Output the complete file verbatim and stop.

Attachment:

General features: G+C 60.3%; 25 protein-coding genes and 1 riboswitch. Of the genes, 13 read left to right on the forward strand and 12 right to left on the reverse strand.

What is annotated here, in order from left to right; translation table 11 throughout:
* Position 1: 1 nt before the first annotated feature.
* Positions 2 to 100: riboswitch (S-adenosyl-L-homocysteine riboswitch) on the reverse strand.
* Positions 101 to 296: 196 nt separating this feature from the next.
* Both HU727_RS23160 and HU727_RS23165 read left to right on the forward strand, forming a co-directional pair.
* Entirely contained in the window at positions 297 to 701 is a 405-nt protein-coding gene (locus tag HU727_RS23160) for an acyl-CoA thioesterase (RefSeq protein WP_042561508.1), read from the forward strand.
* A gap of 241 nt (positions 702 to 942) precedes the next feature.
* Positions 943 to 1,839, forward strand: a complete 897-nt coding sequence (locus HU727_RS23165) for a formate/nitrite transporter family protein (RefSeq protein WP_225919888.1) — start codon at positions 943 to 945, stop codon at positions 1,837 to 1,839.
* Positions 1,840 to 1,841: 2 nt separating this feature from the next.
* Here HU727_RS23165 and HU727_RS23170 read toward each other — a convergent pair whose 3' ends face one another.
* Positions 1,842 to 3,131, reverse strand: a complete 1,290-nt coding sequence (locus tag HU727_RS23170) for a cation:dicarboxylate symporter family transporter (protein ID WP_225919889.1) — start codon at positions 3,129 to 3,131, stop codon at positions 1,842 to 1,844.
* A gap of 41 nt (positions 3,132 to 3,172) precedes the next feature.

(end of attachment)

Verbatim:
General features: G+C 60.3%; 25 protein-coding genes and 1 riboswitch. Of the genes, 13 read left to right on the forward strand and 12 right to left on the reverse strand.

What is annotated here, in order from left to right; translation table 11 throughout:
* Position 1: 1 nt before the first annotated feature.
* Positions 2 to 100: riboswitch (S-adenosyl-L-homocysteine riboswitch) on the reverse strand.
* Positions 101 to 296: 196 nt separating this feature from the next.
* Both HU727_RS23160 and HU727_RS23165 read left to right on the forward strand, forming a co-directional pair.
* Entirely contained in the window at positions 297 to 701 is a 405-nt protein-coding gene (locus tag HU727_RS23160) for an acyl-CoA thioesterase (RefSeq protein WP_042561508.1), read from the forward strand.
* A gap of 241 nt (positions 702 to 942) precedes the next feature.
* Positions 943 to 1,839, forward strand: a complete 897-nt coding sequence (locus HU727_RS23165) for a formate/nitrite transporter family protein (RefSeq protein WP_225919888.1) — start codon at positions 943 to 945, stop codon at positions 1,837 to 1,839.
* Positions 1,840 to 1,841: 2 nt separating this feature from the next.
* Here HU727_RS23165 and HU727_RS23170 read toward each other — a convergent pair whose 3' ends face one another.
* Positions 1,842 to 3,131, reverse strand: a complete 1,290-nt coding sequence (locus tag HU727_RS23170) for a cation:dicarboxylate symporter family transporter (protein ID WP_225919889.1) — start codon at positions 3,129 to 3,131, stop codon at positions 1,842 to 1,844.
* A gap of 41 nt (positions 3,132 to 3,172) precedes the next feature.